SEL Books: QA303 .B488 1995
I wish my instructors had assigned this book those many years ago when I was taking calculus. My grades may have risen above C’s. I learned to take derivatives, but I never really understood the concepts behind the formulas I was working.
If reading a book on calculus sounds dry and dull, you may be pleasantly surprised. This book is written for the general public. And aside from his acumen in mathematics, Berlinski is a gifted writer. Don’t take my word for it; read a bit of his prose for yourself:
Before the seventeenth century, everything is squid ink and ocean ooze and dark clotted intuitions; but afterward, a strange symbolic system erupts into existence and floods the intellectual landscape with a hard flat nacreous light. Communing with the powers of the night and the dark undulating rhythms that flow across the sky, the mathematician—of all people!—emerges as the unexpected master of those symbols, the calculus his treasure chest of chants and incantations, fabulous formulas, wormholes into the forbidden heart of things.
This book combines a history of calculus with a primer on its concepts. Aside from the Appendix, which contains proofs, the book contains few formulas and a few graphs. It is full of stories used to illustrate otherwise difficult concepts.
It is that most wonderful of textbooks—one that conveys a lot of useful information and entertains along the way.
(Originally published in Connections, May 2006)
SEL Books: QA76.9.A25 L49 2001
This book immerses you into the world of codes, code-breaking, and encryption. Though it is a non-fiction, investigative work, Crypto reads like a novel. It is a compelling and enjoyable read.
What the author accomplishes here is to convey not only how fascinating is the tale of encryption, but also to emphasize the importance of it in our daily lives. What is at stake here is no less than the protection of our personal and collective data. As we become increasingly dependent on the Internet, we become increasingly vulnerable to theft—both financial and personal. I heard recently that identity theft reached an all-time high in 2005, and that data thefts from large, ostensibly secure, organizations is on a steep rise.
While this book is not a primer for protecting yourself, it certainly succeeds in explaining the importance of encryption in our lives. It does so by entwining several branches of the story—a history of encryption, Whitfield Diffie’s personal battle to protect individual’s personal data, and the fearless battle of a number of code rebels to wrest encryption from the government in order to protect individual privacy.
This is a wonderful book about an important subject. I’d place it on the shelf labeled “Must Read.”
Steven Levy also wrote Insanely Great: The Life and Time of the Macintosh, the Computer that Changed Everything (SEL Books: QA 76.8 .M3 L487 1994).
(Originally published in Connections, January 2006)
SEL: Books QA 93 .P38 1988
Illiteracy is a huge issue in America, but what about innumeracy? This book was published in 1988, yet today it is as relevant as ever. Our confused responses to numbers result in much more dire consequences than low scores on a grade report. Widespread innumeracy leaves us vulnerable to clever statistical manipulations by politicians, interest groups and the media. And misunderstanding numbers results in panic about statistically negligible dangers (terrorism) while we neglect protecting ourselves from less terrifying but more probable dangers (heart disease). The book is short (135 pages) and easy reading; and you’ll thank yourself for reading it during your next encounter with the news media.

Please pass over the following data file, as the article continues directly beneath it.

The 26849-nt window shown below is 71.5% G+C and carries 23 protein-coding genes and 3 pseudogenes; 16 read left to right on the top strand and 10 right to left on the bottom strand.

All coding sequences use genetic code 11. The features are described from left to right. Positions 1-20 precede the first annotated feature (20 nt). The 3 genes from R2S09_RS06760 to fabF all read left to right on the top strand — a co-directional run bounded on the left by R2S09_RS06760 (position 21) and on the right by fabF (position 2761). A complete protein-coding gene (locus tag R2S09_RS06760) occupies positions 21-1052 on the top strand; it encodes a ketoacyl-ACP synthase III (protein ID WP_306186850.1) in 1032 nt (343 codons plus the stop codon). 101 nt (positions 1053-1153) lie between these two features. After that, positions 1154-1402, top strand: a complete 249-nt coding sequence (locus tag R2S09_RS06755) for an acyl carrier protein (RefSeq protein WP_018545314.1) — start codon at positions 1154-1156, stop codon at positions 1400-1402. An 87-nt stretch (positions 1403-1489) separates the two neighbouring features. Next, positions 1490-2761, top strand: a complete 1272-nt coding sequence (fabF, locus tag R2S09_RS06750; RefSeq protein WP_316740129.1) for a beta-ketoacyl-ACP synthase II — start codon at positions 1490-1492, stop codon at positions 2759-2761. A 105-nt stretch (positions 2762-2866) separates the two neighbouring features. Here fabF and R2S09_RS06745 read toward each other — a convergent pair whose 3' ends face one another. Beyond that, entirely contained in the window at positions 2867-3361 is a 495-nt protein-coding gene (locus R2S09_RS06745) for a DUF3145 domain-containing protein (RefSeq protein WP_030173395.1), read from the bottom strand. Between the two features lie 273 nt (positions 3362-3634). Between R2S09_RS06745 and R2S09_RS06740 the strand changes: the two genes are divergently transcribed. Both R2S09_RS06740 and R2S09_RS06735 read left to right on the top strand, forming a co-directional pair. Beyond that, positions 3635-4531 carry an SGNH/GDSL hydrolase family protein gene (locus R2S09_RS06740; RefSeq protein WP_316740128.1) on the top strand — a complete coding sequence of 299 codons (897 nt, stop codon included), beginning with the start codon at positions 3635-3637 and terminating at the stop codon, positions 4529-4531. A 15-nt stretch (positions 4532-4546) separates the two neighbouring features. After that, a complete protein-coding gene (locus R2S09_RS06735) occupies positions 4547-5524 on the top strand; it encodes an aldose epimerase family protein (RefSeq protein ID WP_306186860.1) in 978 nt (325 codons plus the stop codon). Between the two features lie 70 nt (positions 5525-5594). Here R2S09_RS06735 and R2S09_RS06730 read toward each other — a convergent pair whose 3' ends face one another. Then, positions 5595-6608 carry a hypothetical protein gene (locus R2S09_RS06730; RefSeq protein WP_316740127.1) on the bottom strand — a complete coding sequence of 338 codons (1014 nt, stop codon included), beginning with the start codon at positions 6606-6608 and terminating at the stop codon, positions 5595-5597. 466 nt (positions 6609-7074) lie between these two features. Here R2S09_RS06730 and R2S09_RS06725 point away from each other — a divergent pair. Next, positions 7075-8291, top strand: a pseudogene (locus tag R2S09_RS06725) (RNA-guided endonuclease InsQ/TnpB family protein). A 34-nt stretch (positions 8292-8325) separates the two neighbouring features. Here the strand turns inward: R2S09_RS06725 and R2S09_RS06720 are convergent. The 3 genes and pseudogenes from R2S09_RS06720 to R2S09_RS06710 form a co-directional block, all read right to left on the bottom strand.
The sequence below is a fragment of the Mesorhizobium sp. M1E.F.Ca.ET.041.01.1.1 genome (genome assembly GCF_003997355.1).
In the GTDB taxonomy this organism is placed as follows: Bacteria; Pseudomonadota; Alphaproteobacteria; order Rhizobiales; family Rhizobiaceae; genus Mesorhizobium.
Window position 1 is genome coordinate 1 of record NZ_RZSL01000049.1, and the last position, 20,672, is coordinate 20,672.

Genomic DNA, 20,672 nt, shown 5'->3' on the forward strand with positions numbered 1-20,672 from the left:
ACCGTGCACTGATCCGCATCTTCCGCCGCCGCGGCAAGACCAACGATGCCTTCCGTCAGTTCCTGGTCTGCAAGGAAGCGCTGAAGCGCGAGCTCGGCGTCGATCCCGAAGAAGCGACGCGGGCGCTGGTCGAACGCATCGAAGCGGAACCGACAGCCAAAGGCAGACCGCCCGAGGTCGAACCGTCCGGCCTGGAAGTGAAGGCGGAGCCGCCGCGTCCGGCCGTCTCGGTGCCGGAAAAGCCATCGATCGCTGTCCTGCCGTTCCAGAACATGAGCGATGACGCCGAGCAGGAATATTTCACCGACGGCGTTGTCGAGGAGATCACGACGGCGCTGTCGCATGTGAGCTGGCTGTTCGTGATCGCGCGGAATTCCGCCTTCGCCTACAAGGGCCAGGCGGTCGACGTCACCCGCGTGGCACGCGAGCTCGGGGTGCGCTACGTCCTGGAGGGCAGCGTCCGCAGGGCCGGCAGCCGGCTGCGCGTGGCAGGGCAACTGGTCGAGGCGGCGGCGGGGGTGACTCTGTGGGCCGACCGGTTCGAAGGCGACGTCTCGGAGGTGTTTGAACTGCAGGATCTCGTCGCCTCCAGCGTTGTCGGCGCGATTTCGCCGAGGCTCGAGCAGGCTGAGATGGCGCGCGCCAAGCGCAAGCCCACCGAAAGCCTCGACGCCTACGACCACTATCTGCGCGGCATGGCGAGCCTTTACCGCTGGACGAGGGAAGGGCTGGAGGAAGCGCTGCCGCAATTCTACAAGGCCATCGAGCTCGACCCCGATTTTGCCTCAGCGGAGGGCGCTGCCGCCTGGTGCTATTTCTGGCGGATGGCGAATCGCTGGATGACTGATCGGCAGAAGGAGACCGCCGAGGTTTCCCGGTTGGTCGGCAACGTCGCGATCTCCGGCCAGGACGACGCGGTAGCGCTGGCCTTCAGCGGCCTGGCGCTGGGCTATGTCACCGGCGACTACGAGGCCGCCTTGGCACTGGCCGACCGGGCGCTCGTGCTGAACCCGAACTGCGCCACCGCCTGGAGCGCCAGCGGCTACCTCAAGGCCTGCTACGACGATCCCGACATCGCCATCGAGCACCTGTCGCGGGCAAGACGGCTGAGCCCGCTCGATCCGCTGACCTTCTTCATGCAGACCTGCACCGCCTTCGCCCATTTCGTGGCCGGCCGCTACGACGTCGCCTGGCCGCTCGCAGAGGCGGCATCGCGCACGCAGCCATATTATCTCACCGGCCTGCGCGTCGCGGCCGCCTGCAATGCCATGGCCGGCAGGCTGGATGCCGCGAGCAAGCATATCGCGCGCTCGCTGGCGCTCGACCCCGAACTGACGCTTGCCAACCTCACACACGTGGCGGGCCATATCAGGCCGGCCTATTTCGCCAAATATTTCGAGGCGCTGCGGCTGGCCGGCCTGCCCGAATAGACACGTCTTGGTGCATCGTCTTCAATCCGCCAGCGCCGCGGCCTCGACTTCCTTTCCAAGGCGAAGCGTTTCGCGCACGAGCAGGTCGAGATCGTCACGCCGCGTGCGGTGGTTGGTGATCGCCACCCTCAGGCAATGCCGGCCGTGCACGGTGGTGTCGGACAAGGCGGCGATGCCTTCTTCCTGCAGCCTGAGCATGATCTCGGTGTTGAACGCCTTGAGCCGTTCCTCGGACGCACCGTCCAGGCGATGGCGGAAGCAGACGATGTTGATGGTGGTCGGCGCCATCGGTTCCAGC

The Central Library collection has a few more books by John Allen Paulos that I haven’t yet read, though I certainly intend to read everything by this entertaining and enlightening author. A Mathematician Plays the Stock Market (Central: HG4515.15 .P38 2003), I Think, Therefore I Laugh : An Alternative Approach to Philosophy (Central: BC 71 .P38 1985) and Mathematics and Humor (Central: PN6149.P5 P3).
I have also read and recommend two more books by Dr. Paulos that are not available at UTA. A Mathematician Reads the Newspaper, which reveals the ways statistics are used (and abused) in the media and how we can educate ourselves to read between the lines, and Once Upon a Number : The Hidden Mathematical Logic of Stories, which connects numbers and narrative, illustrating how stories contain numeric logic and how numbers are meaningless without some sort of narrative to give them context.
(Originally published in Connections, April 2005)
SEL: Books Q162 .C584 2003
This book is a collection of columns by LA Times science writer K.C. Cole. Each essay discusses current scientific issues and philosophies in relation to topics like politics, art, literature, and daily living.
Cole captures the essence of how science and mathematics play an important role in our everyday lives. Scientific chapter titles like “Eclipse,” “Calibrations,” “Patterns,” “Resistance” and “Time” live adjacent to the more esoteric “Beethoven and Quantum Mechanics,” “Love and Bosons,” “Play” and “Apocalypse Soon.”
I have also read and recommend two more books by K.C. Cole: The Universe and the Teacup : The Mathematics of Truth and Beauty, (SEL: Books QA 36 .C65 1998), which reveals how integral mathematics is in our everyday lives, and The Hole in the Universe : How Scientists Peered over the Edge of Emptiness and Found Everything (not available at UTA), which contains the fascinating history of the concept of nothing—the vacuum, the void, and the number zero.
Also by Cole in the UTA collection is Sympathetic Vibrations: Reflections on Physics as a Way of Life, (SEL: Books QC 21.2 .C62 1985).
(Originally published in Connections, March, 2005)